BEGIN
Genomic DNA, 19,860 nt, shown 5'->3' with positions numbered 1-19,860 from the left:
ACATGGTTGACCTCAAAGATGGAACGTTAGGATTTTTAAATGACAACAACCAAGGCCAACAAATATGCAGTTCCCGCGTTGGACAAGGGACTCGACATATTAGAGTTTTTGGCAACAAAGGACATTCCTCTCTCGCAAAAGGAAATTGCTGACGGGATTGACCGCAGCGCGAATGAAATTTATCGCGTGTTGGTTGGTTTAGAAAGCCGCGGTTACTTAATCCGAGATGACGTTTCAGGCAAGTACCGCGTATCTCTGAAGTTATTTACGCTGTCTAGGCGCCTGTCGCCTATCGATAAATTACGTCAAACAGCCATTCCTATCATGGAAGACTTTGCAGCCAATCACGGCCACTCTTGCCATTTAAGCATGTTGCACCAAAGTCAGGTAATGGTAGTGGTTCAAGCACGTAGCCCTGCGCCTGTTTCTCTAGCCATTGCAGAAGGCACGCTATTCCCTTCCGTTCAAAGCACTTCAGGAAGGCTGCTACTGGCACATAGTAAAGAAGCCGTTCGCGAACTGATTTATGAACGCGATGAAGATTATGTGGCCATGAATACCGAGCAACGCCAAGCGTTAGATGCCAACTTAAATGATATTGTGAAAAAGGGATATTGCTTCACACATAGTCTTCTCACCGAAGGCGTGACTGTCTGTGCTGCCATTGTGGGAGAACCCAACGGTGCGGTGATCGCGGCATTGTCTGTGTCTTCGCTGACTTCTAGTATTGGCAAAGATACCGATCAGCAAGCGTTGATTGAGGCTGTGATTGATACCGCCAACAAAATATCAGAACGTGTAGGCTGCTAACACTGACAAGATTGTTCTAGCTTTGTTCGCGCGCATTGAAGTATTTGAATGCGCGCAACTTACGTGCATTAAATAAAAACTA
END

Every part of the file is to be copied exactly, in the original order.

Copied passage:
Genomic DNA, 19,860 nt, shown 5'->3' with positions numbered 1-19,860 from the left:
ACATGGTTGACCTCAAAGATGGAACGTTAGGATTTTTAAATGACAACAACCAAGGCCAACAAATATGCAGTTCCCGCGTTGGACAAGGGACTCGACATATTAGAGTTTTTGGCAACAAAGGACATTCCTCTCTCGCAAAAGGAAATTGCTGACGGGATTGACCGCAGCGCGAATGAAATTTATCGCGTGTTGGTTGGTTTAGAAAGCCGCGGTTACTTAATCCGAGATGACGTTTCAGGCAAGTACCGCGTATCTCTGAAGTTATTTACGCTGTCTAGGCGCCTGTCGCCTATCGATAAATTACGTCAAACAGCCATTCCTATCATGGAAGACTTTGCAGCCAATCACGGCCACTCTTGCCATTTAAGCATGTTGCACCAAAGTCAGGTAATGGTAGTGGTTCAAGCACGTAGCCCTGCGCCTGTTTCTCTAGCCATTGCAGAAGGCACGCTATTCCCTTCCGTTCAAAGCACTTCAGGAAGGCTGCTACTGGCACATAGTAAAGAAGCCGTTCGCGAACTGATTTATGAACGCGATGAAGATTATGTGGCCATGAATACCGAGCAACGCCAAGCGTTAGATGCCAACTTAAATGATATTGTGAAAAAGGGATATTGCTTCACACATAGTCTTCTCACCGAAGGCGTGACTGTCTGTGCTGCCATTGTGGGAGAACCCAACGGTGCGGTGATCGCGGCATTGTCTGTGTCTTCGCTGACTTCTAGTATTGGCAAAGATACCGATCAGCAAGCGTTGATTGAGGCTGTGATTGATACCGCCAACAAAATATCAGAACGTGTAGGCTGCTAACACTGACAAGATTGTTCTAGCTTTGTTCGCGCGCATTGAAGTATTTGAATGCGCGCAACTTACGTGCATTAAATAAAAACTA